HildonProgram *program;
HildonWindow *window;
GtkWidget *button;

/* Initialize the GTK. */
gtk_init(&argc, &argv);

/* Create the hildon program and setup the title */
program = HILDON_PROGRAM(hildon_program_get_instance());
g_set_application_name(“Hello maemo!”);

/* Create HildonWindow and set it to HildonProgram */
window = HILDON_WINDOW(hildon_window_new());
hildon_program_add_window(program, window);

/* Create button and add it to main view */
button = gtk_button_new_with_label(“Hello!”);
gtk_container_add(GTK_CONTAINER(window), button);

/* Connect signal to X in the upper corner */
g_signal_connect(G_OBJECT(window), “delete_event”,
G_CALLBACK(gtk_main_quit), NULL);

/* Begin the main application */

/* Exit */
return 0;


Compile the hello-maemo example:

gcc -o hello-maemo hello-maemo.c `pkg-config –cflags gtk+-2.0 hildon-1` -ansi -Wall `pkg-config –libs gtk+-2.0 hildon-1`

Set the DISPLAY variable to poit to the Xephyr server

export DISPLAY=:2

Start the maemo scratchbox enviroment test script:

af-sb-init.sh start

Run the hello_maemo application:

run-standalone.sh ./hello_maemo





Poky Anjuta plug-in

Poky provides an plug-in for developing using Anjuta IDE, follow the next steps form building the plug-in:

Checkout the latest version

svn co http://svn.o-hand.com/repos/anjuta-poky/trunk anjuta-plugin-sdk
cd anjuta-poky-plugin-sdk
sudo ./autogen.sh
sudo make
sudo make install

Listo, now the next step is to configure the plug-in to start development with Anjuta,

In Anjuta go to Edit->Preferences

Enable the plug-in:

Anjuta-Poky Enable

Configure the toolchain path:

Anjuta-Poky preferences

At the moment we will leave the Target options as shown in further post I will deal with this.

Close the preferences dialog; Create a New Project
Select an C GTK+ type.

Run Autogenerate…
Build->Run Autogenerate…

You will see messages like:

checking for arm-poky-linux-gnueabi-strip… arm-poky-linux-gnueabi-strip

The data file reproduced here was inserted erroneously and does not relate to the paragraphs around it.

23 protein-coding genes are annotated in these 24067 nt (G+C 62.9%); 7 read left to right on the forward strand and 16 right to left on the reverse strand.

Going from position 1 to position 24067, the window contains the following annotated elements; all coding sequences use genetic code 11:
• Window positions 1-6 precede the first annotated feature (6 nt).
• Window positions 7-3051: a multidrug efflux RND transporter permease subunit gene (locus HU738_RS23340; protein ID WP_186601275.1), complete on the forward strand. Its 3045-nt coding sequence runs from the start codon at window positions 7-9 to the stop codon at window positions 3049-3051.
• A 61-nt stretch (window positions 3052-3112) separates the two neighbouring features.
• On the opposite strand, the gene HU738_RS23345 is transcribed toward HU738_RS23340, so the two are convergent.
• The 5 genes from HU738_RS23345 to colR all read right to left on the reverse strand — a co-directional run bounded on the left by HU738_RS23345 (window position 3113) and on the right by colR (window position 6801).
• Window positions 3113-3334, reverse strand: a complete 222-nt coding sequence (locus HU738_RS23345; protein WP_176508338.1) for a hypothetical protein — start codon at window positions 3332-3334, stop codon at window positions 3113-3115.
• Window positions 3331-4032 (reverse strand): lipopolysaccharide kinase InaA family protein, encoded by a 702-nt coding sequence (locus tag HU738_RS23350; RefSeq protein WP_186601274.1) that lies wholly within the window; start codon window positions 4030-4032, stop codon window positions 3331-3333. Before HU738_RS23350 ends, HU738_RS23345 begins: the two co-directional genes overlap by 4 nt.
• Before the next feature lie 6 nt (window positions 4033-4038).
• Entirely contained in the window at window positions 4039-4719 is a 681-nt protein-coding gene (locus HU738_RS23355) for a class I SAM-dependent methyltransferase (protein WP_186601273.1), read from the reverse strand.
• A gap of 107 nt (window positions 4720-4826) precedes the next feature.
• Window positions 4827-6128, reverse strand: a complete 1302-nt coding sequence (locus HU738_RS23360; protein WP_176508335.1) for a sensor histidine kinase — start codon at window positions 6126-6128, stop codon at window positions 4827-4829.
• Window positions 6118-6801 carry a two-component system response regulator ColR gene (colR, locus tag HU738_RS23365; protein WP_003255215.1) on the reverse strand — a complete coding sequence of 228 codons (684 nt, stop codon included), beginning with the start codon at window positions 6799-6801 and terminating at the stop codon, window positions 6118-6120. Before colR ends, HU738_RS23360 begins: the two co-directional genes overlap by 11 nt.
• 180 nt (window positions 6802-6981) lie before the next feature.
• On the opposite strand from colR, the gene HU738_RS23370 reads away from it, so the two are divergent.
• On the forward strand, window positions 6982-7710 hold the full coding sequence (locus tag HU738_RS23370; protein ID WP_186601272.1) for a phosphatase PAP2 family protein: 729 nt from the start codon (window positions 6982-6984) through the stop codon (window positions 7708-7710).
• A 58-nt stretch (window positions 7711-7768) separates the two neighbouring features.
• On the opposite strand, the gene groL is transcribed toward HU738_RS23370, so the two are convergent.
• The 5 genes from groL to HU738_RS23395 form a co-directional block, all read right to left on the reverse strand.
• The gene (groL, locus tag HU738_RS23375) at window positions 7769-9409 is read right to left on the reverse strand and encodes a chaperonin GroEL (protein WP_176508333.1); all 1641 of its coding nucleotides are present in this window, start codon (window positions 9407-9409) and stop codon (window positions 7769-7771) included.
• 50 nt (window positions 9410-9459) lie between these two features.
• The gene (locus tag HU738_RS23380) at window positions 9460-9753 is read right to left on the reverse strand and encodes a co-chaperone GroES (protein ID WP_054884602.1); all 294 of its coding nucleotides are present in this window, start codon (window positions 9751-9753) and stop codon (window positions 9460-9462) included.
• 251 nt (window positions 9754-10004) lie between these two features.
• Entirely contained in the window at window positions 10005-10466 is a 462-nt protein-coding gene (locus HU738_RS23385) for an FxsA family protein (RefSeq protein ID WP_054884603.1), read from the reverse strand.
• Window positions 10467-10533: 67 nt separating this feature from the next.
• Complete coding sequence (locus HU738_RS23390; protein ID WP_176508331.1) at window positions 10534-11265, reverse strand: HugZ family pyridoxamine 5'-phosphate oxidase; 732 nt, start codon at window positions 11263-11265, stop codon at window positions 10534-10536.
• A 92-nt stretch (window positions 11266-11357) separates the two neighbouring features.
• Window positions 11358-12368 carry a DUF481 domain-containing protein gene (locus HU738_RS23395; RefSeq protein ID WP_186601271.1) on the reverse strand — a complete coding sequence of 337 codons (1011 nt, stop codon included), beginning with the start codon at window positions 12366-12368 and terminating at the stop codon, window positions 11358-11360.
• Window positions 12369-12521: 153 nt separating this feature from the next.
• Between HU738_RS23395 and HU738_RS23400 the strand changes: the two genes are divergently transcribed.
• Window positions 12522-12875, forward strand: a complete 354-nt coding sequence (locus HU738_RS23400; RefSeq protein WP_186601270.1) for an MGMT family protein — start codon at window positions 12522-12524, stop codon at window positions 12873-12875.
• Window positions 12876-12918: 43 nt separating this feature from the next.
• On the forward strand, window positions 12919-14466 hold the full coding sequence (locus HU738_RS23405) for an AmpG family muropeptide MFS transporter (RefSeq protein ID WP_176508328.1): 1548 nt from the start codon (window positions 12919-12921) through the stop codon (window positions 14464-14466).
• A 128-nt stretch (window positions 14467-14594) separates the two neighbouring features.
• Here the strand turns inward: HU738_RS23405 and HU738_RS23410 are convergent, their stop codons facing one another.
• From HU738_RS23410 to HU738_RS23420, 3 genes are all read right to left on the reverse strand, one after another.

checking whether to enable maintainer-specific portions of Makefiles… yes
checking for style of include used by make… GNU
checking for arm-poky-linux-gnueabi-gcc… arm-poky-linux-gnueabi-gcc
checking for C compiler default output file name… a.out
checking whether the C compiler works… yes
checking whether we are cross compiling… yes

If not then you are not setting correctly the toolchain root path or you misspell the toolchain prefix.

Now Build->Build Project

That would place a binary your src directory.

On my next post I will go through procedure of running the previous example on Quemu as target platform, while you can start designing and coding : )

More info at anjuta-poky-sdk-plugin

Building Poky SDK

There are several alternatives for cross development enviroments and Poky
is one of them; Poky supports a wide range of ARM architectures and 0x86,
it also provides support for Qemu system emulation.

The main feauture of poky is the inclusion of Sato which is a combination of
X11/Gtk+/Matchbox, this is the main difference with other sdk’s like Maemo
which use Hildon as GUI.

The sdk includes the toolchains, development headers and libraries for cross
compiling applications.

Building poky sdk is preatty simple

Checkout the latest version of Poky:

svn co http://svn.o-hand.com/repos/oprofileui/trunk/

cd poky

source poky-init-build-env

bitbake meta-toolchain-sdk

You may find this error:

ERROR:  Poky’s config sanity checker detected a potential misconfiguration.
Either fix the cause of this error or at your own risk disable the
checker (see sanity.conf). Following is the list of potential problems
/ advisories:

Using dash as /bin/sh causes various subtle build problems, please use
bash instead.

This is a long time bug in Debian/Ubuntu systems bug-61463 simple change the
/bin/sh symbolic link to point to bash istead of dash; See the bug report for
more information

sudo rm /bin/sh
sudo ln -s /bin/bash /bin/sh

Re-run bitbake to start the SDK build.

Building the SDK will take a couple of hours, get a coffe and do something else.

By the way is possible that during the build process you end with some Errors
on building an specific package for example jpeg_6b the most common error is
that the src package can’t be found our the repository is down to solve this
edit the bitbake recipe for building this package.

vim meta/packages/jpeg/jpeg_6b.bb

SRC_URI = “http://www.ijg.org/files/jpegsrc.v${PV}.tar.gz \

And make sure that the package is available in the SRC_URI as declared if not
make the propper changes.

Once the SDK build ends a tarball will be place on

[poky root path]/build/tmp/deploy/sdk/


Extract them on your root file system [/]

sudo tar xf poky-eabi-glibc-x86_64-*-20080511-extras.tar.bz2 -C /
sudo tar xf poky-eabi-glibc-x86_64-*-20080511.tar.bz2 -C /

that would place the SDK under


More information on poky official site.

Target platform

Linux is highly supported on different architectures like ARM, MIPS, x86, m68k. When some refers to a target platform is combination of an architecture (CPU) and a board that holds that CPU. Selecting the right platform depends on the application requirements or your actual needs.

If you are in the case as me (learning purposes) you can choose any know handled device that supports Linux like N800 Nokia tablet PC, Ipod player or if you can’t afford any of this gadgets you can use Qemu for target virtualization.

My choice is Qemu targeting an ARM achitecture.